Physician well-being is garnering increasing attention. In 2016, the Journal of Graduate Medical Education (JGME) published a review by Kristin Raj, MD, entitled “Well-Being in Residency: A Systematic Review.” There is benefit in contextualizing the literature on resident well-being through an academic journal club.
We summarized an asynchronous, online journal club discussion about this systematic review and highlighted themes that were identified in the review.
In January 2017, JGME and the Academic Life in Emergency Medicine (ALiEM) blog facilitated an open-access, online, weeklong journal club on the featured JGME article. Online discussions and interactions were facilitated via blog posts and comments, a video discussion on Google Hangouts on Air, and Twitter. We performed a thematic analysis of the discussion and captured web analytics.
Over the first 14 days, the blog post was viewed 1070 unique times across 52 different countries. A total of 130 unique participants on Twitter posted 480 tweets using the hashtag #JGMEscholar. Thematic analysis revealed 5 major domains: the multidimensional nature of well-being, measurement of well-being, description of wellness programs and interventions, creation of a culture of wellness, and critique of the methodology of the review.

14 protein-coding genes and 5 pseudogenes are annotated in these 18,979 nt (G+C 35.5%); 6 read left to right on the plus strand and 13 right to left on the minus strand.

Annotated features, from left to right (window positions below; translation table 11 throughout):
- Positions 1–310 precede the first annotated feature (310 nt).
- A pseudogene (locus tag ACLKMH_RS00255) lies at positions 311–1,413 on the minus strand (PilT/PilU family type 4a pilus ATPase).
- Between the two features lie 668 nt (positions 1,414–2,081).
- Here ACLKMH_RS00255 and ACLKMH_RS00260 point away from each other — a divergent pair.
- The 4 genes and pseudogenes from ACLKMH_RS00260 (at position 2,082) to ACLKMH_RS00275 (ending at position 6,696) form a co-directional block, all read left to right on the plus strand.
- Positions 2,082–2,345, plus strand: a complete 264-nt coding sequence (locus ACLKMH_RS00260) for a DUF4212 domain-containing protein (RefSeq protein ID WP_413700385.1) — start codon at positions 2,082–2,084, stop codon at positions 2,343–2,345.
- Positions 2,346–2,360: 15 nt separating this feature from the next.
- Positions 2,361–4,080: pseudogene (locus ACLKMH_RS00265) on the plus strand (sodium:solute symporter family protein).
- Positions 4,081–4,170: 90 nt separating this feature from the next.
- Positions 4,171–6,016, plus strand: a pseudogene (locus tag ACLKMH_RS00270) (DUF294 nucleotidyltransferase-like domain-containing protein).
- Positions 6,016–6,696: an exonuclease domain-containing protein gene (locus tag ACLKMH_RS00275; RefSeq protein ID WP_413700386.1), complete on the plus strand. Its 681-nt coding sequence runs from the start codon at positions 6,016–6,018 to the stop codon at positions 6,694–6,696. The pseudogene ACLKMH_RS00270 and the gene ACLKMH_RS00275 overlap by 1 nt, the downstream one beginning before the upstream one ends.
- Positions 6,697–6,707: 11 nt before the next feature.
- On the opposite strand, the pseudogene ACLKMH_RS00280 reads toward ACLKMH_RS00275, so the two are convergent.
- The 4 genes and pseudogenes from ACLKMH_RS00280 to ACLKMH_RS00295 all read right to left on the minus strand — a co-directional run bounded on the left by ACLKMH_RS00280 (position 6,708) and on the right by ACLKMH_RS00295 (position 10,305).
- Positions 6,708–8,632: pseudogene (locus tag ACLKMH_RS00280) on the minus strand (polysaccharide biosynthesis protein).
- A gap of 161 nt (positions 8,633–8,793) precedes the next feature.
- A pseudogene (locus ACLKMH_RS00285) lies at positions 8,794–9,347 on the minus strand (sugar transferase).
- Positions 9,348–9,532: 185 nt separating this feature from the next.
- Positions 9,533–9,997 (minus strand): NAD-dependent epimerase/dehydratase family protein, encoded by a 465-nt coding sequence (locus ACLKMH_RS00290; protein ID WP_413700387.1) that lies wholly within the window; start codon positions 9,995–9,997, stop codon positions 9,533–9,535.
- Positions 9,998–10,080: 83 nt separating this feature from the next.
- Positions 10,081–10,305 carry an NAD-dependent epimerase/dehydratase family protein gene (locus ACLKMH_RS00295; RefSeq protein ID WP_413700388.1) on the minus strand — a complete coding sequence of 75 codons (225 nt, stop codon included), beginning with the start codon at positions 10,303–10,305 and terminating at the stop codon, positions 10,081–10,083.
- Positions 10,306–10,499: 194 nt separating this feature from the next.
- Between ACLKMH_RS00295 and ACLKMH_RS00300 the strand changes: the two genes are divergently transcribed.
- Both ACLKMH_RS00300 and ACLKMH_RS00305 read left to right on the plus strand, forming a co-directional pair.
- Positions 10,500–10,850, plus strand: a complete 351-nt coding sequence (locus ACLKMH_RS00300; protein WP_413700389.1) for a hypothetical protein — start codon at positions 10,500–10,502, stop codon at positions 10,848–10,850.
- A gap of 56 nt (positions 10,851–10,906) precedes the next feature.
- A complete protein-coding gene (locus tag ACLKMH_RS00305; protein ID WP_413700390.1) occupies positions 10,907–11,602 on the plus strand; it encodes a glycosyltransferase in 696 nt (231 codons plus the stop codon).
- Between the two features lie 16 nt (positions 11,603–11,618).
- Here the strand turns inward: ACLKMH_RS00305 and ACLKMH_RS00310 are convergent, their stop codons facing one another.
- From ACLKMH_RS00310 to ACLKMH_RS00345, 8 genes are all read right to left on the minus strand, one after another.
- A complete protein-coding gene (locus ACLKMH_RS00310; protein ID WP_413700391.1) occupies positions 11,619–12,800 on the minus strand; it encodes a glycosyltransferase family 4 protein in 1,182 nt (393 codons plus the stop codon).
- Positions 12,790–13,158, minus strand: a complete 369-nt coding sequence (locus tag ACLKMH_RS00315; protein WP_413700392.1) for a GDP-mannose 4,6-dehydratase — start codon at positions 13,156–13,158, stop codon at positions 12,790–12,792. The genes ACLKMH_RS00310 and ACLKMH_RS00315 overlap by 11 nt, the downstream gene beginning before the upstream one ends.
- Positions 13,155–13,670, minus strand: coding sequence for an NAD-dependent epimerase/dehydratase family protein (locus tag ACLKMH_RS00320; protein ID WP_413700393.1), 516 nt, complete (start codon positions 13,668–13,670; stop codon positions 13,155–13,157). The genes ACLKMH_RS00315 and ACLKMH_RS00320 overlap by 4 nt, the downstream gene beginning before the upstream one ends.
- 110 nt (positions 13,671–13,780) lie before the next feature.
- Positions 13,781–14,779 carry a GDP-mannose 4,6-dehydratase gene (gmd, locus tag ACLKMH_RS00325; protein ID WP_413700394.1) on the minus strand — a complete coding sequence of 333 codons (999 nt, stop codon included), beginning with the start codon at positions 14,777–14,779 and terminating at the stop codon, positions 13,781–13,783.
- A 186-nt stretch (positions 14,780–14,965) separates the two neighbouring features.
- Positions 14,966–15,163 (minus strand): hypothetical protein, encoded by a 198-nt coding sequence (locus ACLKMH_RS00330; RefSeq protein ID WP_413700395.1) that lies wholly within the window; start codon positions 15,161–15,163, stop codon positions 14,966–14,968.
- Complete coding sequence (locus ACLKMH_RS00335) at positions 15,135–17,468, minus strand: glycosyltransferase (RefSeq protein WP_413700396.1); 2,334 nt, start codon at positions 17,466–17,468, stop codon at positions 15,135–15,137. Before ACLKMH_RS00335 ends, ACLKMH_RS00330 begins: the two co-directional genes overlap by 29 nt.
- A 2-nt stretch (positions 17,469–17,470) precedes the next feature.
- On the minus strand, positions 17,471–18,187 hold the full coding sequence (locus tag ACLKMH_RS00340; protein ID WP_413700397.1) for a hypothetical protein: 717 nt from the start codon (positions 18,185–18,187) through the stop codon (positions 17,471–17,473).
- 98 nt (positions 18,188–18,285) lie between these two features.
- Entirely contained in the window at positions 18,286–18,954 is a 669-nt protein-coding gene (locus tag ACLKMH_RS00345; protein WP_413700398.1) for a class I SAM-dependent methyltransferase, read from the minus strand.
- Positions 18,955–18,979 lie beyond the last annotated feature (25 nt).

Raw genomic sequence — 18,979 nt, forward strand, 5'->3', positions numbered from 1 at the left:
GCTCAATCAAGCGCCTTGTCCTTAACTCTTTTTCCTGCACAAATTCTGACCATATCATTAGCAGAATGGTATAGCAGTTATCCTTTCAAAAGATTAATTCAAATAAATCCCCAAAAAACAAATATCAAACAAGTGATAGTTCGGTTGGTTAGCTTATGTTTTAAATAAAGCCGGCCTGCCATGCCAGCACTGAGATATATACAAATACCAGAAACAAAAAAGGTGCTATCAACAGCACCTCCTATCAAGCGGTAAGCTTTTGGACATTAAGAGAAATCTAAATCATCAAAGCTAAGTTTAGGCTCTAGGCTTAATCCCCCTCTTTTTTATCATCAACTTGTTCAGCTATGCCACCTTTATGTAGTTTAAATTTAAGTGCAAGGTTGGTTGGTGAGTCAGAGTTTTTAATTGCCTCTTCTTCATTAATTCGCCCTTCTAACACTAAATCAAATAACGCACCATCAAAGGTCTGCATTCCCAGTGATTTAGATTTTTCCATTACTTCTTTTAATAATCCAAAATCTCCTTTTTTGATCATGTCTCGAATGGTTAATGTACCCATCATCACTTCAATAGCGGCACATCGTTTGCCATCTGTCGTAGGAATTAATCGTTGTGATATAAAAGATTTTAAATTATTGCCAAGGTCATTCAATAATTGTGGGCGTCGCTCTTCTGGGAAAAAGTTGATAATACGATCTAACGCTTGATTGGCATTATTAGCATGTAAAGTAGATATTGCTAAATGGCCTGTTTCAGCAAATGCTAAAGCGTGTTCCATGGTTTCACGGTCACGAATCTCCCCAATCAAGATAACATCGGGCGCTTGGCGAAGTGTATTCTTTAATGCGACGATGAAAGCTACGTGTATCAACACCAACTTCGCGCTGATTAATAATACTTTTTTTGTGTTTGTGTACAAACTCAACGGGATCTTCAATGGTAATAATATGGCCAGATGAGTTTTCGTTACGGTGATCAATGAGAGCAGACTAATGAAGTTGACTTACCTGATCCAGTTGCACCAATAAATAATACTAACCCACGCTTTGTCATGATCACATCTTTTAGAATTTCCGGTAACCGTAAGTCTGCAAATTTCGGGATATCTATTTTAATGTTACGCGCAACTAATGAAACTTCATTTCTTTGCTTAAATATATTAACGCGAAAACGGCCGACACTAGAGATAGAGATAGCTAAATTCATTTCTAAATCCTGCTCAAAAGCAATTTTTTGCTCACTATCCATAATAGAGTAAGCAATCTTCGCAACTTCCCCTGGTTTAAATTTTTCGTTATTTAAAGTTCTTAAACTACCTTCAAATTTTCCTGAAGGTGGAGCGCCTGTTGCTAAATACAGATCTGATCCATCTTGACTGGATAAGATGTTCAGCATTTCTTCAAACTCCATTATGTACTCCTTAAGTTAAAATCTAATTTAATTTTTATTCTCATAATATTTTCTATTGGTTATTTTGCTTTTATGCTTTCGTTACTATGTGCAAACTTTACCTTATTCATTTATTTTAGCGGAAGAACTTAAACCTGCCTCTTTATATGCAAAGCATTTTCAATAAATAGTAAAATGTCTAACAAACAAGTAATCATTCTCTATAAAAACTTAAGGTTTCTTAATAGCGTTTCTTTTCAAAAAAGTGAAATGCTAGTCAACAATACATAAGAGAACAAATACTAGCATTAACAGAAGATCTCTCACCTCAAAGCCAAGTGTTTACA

Our online journal club highlighted several gaps in the current understanding of resident well-being, including the need for consensus on the operational definition, the need for effective instruments to evaluate wellness programs and identify residents in distress, and a national research collaboration to assess wellness programs and their impact on resident well-being.